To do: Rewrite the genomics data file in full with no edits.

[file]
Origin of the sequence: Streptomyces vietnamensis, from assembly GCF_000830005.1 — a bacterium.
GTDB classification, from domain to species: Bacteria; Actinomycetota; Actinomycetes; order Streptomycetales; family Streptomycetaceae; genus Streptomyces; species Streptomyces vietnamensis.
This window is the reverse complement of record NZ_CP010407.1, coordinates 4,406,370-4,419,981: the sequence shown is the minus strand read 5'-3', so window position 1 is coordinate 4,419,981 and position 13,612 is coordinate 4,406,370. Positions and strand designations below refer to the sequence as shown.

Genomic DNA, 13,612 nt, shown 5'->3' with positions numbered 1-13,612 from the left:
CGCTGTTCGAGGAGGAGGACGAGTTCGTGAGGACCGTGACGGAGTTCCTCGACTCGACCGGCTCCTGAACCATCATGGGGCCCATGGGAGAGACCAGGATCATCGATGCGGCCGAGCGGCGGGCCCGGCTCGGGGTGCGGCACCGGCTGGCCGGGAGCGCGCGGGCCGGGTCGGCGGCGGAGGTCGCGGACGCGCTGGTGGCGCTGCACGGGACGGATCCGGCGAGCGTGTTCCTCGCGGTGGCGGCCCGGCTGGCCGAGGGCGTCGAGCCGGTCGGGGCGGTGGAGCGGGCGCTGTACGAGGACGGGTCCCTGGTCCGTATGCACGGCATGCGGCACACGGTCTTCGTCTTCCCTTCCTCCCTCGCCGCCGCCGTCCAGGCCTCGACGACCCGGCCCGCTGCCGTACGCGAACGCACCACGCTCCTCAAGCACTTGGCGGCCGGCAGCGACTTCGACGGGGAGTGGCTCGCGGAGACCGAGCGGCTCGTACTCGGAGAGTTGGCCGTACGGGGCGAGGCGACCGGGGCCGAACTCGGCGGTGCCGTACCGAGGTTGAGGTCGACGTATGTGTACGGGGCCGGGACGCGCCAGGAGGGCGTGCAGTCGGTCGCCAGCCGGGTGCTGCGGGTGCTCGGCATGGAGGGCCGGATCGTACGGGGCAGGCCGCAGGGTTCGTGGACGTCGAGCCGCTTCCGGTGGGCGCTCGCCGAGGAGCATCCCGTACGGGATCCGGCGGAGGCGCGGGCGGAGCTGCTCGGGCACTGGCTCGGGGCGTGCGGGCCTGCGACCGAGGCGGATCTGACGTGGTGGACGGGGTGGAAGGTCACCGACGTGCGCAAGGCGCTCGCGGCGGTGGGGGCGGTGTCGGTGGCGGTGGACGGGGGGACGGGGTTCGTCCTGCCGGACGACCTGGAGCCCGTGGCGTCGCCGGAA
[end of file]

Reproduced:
Origin of the sequence: Streptomyces vietnamensis, from assembly GCF_000830005.1 — a bacterium.
GTDB classification, from domain to species: Bacteria; Actinomycetota; Actinomycetes; order Streptomycetales; family Streptomycetaceae; genus Streptomyces; species Streptomyces vietnamensis.
This window is the reverse complement of record NZ_CP010407.1, coordinates 4,406,370-4,419,981: the sequence shown is the minus strand read 5'-3', so window position 1 is coordinate 4,419,981 and position 13,612 is coordinate 4,406,370. Positions and strand designations below refer to the sequence as shown.

Genomic DNA, 13,612 nt, shown 5'->3' with positions numbered 1-13,612 from the left:
CGCTGTTCGAGGAGGAGGACGAGTTCGTGAGGACCGTGACGGAGTTCCTCGACTCGACCGGCTCCTGAACCATCATGGGGCCCATGGGAGAGACCAGGATCATCGATGCGGCCGAGCGGCGGGCCCGGCTCGGGGTGCGGCACCGGCTGGCCGGGAGCGCGCGGGCCGGGTCGGCGGCGGAGGTCGCGGACGCGCTGGTGGCGCTGCACGGGACGGATCCGGCGAGCGTGTTCCTCGCGGTGGCGGCCCGGCTGGCCGAGGGCGTCGAGCCGGTCGGGGCGGTGGAGCGGGCGCTGTACGAGGACGGGTCCCTGGTCCGTATGCACGGCATGCGGCACACGGTCTTCGTCTTCCCTTCCTCCCTCGCCGCCGCCGTCCAGGCCTCGACGACCCGGCCCGCTGCCGTACGCGAACGCACCACGCTCCTCAAGCACTTGGCGGCCGGCAGCGACTTCGACGGGGAGTGGCTCGCGGAGACCGAGCGGCTCGTACTCGGAGAGTTGGCCGTACGGGGCGAGGCGACCGGGGCCGAACTCGGCGGTGCCGTACCGAGGTTGAGGTCGACGTATGTGTACGGGGCCGGGACGCGCCAGGAGGGCGTGCAGTCGGTCGCCAGCCGGGTGCTGCGGGTGCTCGGCATGGAGGGCCGGATCGTACGGGGCAGGCCGCAGGGTTCGTGGACGTCGAGCCGCTTCCGGTGGGCGCTCGCCGAGGAGCATCCCGTACGGGATCCGGCGGAGGCGCGGGCGGAGCTGCTCGGGCACTGGCTCGGGGCGTGCGGGCCTGCGACCGAGGCGGATCTGACGTGGTGGACGGGGTGGAAGGTCACCGACGTGCGCAAGGCGCTCGCGGCGGTGGGGGCGGTGTCGGTGGCGGTGGACGGGGGGACGGGGTTCGTCCTGCCGGACGACCTGGAGCCCGTGGCGTCGCCGGAA